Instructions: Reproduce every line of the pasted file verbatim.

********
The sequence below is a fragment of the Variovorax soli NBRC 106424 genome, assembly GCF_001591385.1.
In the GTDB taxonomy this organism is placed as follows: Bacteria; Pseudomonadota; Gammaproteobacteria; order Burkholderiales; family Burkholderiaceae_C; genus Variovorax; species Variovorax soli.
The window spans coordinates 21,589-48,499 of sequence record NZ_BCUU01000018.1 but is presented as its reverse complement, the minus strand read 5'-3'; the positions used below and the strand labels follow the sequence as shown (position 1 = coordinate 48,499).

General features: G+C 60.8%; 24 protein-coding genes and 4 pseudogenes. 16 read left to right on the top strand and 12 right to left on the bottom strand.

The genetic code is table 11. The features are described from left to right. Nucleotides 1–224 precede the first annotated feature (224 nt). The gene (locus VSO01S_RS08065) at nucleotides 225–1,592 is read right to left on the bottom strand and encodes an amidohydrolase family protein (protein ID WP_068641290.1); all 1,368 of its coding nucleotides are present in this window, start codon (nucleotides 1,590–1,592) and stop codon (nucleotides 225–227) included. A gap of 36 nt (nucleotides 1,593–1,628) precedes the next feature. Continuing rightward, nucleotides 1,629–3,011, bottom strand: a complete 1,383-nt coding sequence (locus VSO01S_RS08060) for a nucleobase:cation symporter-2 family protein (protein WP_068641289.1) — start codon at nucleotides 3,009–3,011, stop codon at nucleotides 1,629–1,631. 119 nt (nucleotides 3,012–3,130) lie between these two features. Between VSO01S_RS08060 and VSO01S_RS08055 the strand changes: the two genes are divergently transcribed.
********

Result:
The sequence below is a fragment of the Variovorax soli NBRC 106424 genome, assembly GCF_001591385.1.
In the GTDB taxonomy this organism is placed as follows: Bacteria; Pseudomonadota; Gammaproteobacteria; order Burkholderiales; family Burkholderiaceae_C; genus Variovorax; species Variovorax soli.
The window spans coordinates 21,589-48,499 of sequence record NZ_BCUU01000018.1 but is presented as its reverse complement, the minus strand read 5'-3'; the positions used below and the strand labels follow the sequence as shown (position 1 = coordinate 48,499).

General features: G+C 60.8%; 24 protein-coding genes and 4 pseudogenes. 16 read left to right on the top strand and 12 right to left on the bottom strand.

The genetic code is table 11. The features are described from left to right. Nucleotides 1–224 precede the first annotated feature (224 nt). The gene (locus VSO01S_RS08065) at nucleotides 225–1,592 is read right to left on the bottom strand and encodes an amidohydrolase family protein (protein ID WP_068641290.1); all 1,368 of its coding nucleotides are present in this window, start codon (nucleotides 1,590–1,592) and stop codon (nucleotides 225–227) included. A gap of 36 nt (nucleotides 1,593–1,628) precedes the next feature. Continuing rightward, nucleotides 1,629–3,011, bottom strand: a complete 1,383-nt coding sequence (locus VSO01S_RS08060) for a nucleobase:cation symporter-2 family protein (protein WP_068641289.1) — start codon at nucleotides 3,009–3,011, stop codon at nucleotides 1,629–1,631. 119 nt (nucleotides 3,012–3,130) lie between these two features. Between VSO01S_RS08060 and VSO01S_RS08055 the strand changes: the two genes are divergently transcribed.